Jail fees are rising, but cities catch a small break
EVERETT — Many city budget writers were stunned when an updated fee schedule for the county jail came out.
The revised fee plans from the sheriff’s office came to them in mid-November, well into budget season, and they contained a notable price jump for housing an inmate.
The surprise didn’t appear to be intentional. Sheriff’s office Finance Manager Dawn Cicero said the sheriff’s office outlined the fee adjustments in the summer to the Snohomish County Sheriff and Police Chiefs Association.
“The city police chiefs are responsible for passing this information along to their city managers and mayors,” Cicero said.
County Council members intervened with a unanimous vote Dec. 21 to spread out the increases: The council limited the proposed fee increase to half for 2021, with the full fee schedule coming into effect for 2022.
Sending inmates to jail will still cost cities more than in 2020.
The housing fee will be $142.63 per day, under the limits set by the council.
It is lower than the flat rate first proposed at $182 per day.
The base rate until this change was $103 per day. However, the sheriff’s office was using a three-tier fee system, where on top of the base rate, the jail was charging either an additional $60 per day to a city if the inmate needed healthcare services, or $143.25 additional per day if the inmate required mental health services.
The sheriff’s office is reverting back to a flat rate to follow what most other jails are doing, Cicero said. The 2021 fee schedule also has a 1.5 percent increase for booking an inmate and a per-hour fee increase of 4.35 percent for presenting an inmate for court by video.
The initially proposed fees would have raised a bit over $2.5 million in additional money for the jail system.
“The proposed jail fees increased to align with actual direct costs,” Cicero said.
Labor costs jumped: the corrections bureau’s employee union last year bargained for a cumulative 10.87% pay increase and speciality pay for longevity, Cicero said.
Jail bookings are way down during the pandemic. Everett Police, for example, estimates jail bookings are down 40 percent.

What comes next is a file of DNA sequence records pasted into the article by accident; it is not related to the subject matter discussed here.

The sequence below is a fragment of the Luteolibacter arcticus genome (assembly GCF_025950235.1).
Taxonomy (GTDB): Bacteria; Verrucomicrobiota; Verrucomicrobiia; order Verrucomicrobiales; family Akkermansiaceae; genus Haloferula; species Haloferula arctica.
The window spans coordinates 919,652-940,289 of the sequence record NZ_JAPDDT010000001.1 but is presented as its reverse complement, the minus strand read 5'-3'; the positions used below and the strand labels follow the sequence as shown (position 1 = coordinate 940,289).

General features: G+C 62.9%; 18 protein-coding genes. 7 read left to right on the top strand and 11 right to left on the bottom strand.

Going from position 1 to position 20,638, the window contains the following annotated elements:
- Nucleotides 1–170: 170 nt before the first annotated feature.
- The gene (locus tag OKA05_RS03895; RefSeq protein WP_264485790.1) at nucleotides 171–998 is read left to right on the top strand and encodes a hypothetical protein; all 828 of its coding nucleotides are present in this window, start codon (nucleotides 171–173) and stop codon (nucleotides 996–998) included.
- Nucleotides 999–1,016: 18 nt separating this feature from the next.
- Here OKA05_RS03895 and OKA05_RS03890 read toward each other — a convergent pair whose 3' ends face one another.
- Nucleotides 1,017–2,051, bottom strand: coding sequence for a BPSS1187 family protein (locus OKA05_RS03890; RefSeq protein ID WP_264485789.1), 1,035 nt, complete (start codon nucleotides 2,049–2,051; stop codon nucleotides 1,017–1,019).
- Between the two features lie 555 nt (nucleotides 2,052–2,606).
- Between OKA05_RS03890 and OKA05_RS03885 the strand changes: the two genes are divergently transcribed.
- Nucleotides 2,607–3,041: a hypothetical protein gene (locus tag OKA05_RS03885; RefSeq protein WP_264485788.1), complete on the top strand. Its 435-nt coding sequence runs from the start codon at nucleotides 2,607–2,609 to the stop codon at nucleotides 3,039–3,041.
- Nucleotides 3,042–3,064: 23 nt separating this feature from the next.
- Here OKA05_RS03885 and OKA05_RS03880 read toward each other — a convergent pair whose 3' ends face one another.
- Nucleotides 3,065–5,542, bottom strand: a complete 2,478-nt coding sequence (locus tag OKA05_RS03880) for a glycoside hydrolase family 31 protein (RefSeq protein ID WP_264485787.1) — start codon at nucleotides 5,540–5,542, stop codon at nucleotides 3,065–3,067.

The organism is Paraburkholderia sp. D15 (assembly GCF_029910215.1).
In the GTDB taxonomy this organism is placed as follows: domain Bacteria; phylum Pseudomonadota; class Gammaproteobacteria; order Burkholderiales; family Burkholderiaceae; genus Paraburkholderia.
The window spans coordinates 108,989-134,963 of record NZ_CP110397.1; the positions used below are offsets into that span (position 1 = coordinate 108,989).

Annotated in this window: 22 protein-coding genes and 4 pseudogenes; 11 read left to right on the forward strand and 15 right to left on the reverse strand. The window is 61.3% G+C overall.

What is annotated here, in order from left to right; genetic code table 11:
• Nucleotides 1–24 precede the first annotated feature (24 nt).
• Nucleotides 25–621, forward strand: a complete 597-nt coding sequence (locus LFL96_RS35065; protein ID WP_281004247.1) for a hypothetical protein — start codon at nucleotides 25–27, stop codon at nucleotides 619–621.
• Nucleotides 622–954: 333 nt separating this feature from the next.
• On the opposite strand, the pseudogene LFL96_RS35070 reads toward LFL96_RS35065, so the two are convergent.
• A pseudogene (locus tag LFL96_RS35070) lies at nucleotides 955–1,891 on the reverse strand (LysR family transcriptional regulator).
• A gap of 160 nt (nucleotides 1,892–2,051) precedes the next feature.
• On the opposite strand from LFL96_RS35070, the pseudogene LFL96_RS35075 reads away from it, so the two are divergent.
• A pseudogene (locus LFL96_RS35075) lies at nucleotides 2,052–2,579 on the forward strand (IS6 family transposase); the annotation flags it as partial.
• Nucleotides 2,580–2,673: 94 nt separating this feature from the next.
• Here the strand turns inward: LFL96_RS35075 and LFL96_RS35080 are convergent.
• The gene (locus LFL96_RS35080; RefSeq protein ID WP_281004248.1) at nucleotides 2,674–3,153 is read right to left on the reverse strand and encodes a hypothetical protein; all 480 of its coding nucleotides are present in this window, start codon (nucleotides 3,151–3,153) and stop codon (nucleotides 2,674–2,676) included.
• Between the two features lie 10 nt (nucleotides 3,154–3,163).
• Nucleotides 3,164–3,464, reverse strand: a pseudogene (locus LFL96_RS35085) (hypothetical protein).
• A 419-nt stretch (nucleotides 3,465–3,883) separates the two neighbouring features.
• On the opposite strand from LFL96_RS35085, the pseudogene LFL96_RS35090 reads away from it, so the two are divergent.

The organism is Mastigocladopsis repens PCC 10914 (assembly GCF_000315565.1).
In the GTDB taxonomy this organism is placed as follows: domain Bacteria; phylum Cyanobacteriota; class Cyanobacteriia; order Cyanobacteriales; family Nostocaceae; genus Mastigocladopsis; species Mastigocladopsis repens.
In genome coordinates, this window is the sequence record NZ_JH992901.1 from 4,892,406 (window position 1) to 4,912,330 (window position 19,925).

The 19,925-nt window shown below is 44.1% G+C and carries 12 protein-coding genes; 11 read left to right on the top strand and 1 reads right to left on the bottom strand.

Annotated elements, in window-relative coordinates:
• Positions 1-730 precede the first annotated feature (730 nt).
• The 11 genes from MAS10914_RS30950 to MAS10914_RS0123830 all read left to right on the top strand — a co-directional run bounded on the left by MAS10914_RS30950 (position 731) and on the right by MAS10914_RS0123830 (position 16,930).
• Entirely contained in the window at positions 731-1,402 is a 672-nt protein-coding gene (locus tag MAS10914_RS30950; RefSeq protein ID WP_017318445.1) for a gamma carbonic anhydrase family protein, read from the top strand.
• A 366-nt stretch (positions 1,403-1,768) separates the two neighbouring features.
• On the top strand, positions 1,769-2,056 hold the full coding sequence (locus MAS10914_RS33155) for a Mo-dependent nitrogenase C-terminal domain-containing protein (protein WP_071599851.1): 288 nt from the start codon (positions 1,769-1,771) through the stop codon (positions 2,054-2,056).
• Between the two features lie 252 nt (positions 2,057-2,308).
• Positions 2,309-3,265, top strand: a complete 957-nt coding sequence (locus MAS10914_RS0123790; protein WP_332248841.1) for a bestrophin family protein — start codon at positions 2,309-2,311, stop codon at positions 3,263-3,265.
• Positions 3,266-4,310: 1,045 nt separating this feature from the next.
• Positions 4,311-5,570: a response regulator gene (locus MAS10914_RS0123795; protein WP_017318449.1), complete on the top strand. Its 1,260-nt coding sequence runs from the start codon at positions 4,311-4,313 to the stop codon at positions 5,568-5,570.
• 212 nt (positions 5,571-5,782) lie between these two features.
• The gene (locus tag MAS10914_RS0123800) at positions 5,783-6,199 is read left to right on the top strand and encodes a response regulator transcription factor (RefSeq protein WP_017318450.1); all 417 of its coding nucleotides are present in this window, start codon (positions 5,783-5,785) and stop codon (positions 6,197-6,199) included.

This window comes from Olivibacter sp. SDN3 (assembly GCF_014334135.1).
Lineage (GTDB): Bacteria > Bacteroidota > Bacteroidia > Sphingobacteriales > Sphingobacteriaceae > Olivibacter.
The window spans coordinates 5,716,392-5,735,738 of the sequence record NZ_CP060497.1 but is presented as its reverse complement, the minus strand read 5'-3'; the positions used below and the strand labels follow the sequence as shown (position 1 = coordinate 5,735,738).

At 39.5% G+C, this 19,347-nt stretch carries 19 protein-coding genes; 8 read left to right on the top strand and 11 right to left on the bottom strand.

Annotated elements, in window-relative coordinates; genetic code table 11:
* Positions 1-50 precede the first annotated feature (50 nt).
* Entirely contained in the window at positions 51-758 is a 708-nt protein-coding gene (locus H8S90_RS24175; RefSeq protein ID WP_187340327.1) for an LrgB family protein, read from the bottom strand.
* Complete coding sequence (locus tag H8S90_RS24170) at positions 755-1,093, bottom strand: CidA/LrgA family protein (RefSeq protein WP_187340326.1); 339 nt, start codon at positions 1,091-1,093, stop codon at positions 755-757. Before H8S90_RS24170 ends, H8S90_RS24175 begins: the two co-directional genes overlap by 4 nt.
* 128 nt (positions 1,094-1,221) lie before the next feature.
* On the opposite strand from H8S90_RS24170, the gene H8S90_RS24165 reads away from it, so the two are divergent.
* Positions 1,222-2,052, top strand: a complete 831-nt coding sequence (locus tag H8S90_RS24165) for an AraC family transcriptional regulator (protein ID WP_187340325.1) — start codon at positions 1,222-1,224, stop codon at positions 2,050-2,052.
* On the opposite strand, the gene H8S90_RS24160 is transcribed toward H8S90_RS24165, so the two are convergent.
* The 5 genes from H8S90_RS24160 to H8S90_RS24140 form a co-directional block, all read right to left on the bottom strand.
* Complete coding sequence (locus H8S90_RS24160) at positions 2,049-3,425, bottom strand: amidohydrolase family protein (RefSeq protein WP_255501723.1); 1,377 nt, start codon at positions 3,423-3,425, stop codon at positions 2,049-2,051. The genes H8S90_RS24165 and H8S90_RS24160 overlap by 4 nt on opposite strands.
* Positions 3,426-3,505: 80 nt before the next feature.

County Council Chair Nate Nehring said by email the fee increases are “so that the county is not subsidizing the costs of other entities,” meaning contracted cities. “I am supportive of that effort to achieve full cost-recovery and appreciate the Sheriff’s Office for making that a priority. “
He supported the delay. By delaying the full fee increases to 2022, Nehring said that cities will be better able to plan the increases into their 2022 budgets.
The costs add up. The jail bills the city for handling an inmate.
For a city such as Monroe, its sample jail bill in October was $29,000, but this would have been $38,000 if the county jail charged its fee plan of $182 per day, Deputy Chief Ryan Irving told Monroe’s City Council on Dec. 1.
The proposed $182-a-day rate was explained to the chiefs as averaging all of the inmate costs for all types of inmates in the old tier system. Communities such as Lake Stevens cried foul to the formula. Not all communities are jailing many inmates who have mental health or healthcare needs, Lake Stevens Police Chief John Dyer wrote to a county official.
Monroe, for example, would have needed to adjust the budget plan to find $140,000 more to pay for jail fees.
Everett grappled with predicting their jail costs for 2021. It allocated $5.3 million for its jail fee budget this year on the belief bookings would stay around 2020 levels, and predicted it would
have needed to set aside over $6 million if jail bookings rose back to 2019, pre-pandemic crime activity levels.
Now with county jail fees lowered for 2021, Everett believes it can reduce its 2021 jail budget to less than what it has allocated, city spokeswoman Kimberley Cline said last week.
While police chiefs were told about the jail fee increases, it appears the sheriff’s office didn’t send a memo simultaneously to city finance planners.
Mukilteo Mayor Jennifer Gregerson, for example, wrote to county officials saying Mukilteo couldn’t easily accommodate the increased budget cost now, considering that its council had already approved the 2021 budget.
Can a city limit its exposure to jail fee costs? Yes — by being more selective about who goes to jail. During Everett’s budget planning talks, Everett Police Chief Dan Templeman explained that this could mean limiting whether some misdemeanor crimes result in booking.
Other avenues are alternative-to-jail programs, and to have judges assign people to electronic home monitoring more often as an alternative to staying in jail.
A city’s other options are to contract with other jails, like what Everett does, or have its own city jail, like Marysville and Lynnwood have.
The new rates at the Snohomish County Jail are less than the rates charged by King County Jail and Skagit County Jail, Cicero noted.
Everett has contracts to send inmates to Yakima County Jail and the SCORE facility jail in Renton. Few inmates are transported to those locations, in part because it ties up an officer to drive the inmate there.
Washington state is one of nine states that don’t allow judges to bill the inmate for jail stays, from a 2014 NPR investigation on financial burdens imposed by the justice system.
Calling all Snohomians
Who’s the oldest Snohomish Panther still around? Maybe it’s your relative? Maybe it’s you? The Tribune wants to find out. Tell us who you think it is: write to P.O. Box 499, Snohomish, WA 98291, email to email@example.com
or call 360-568-4121.
Watch for the Jan. 25 Tribune to
see some recognitions.
Check out our online publications!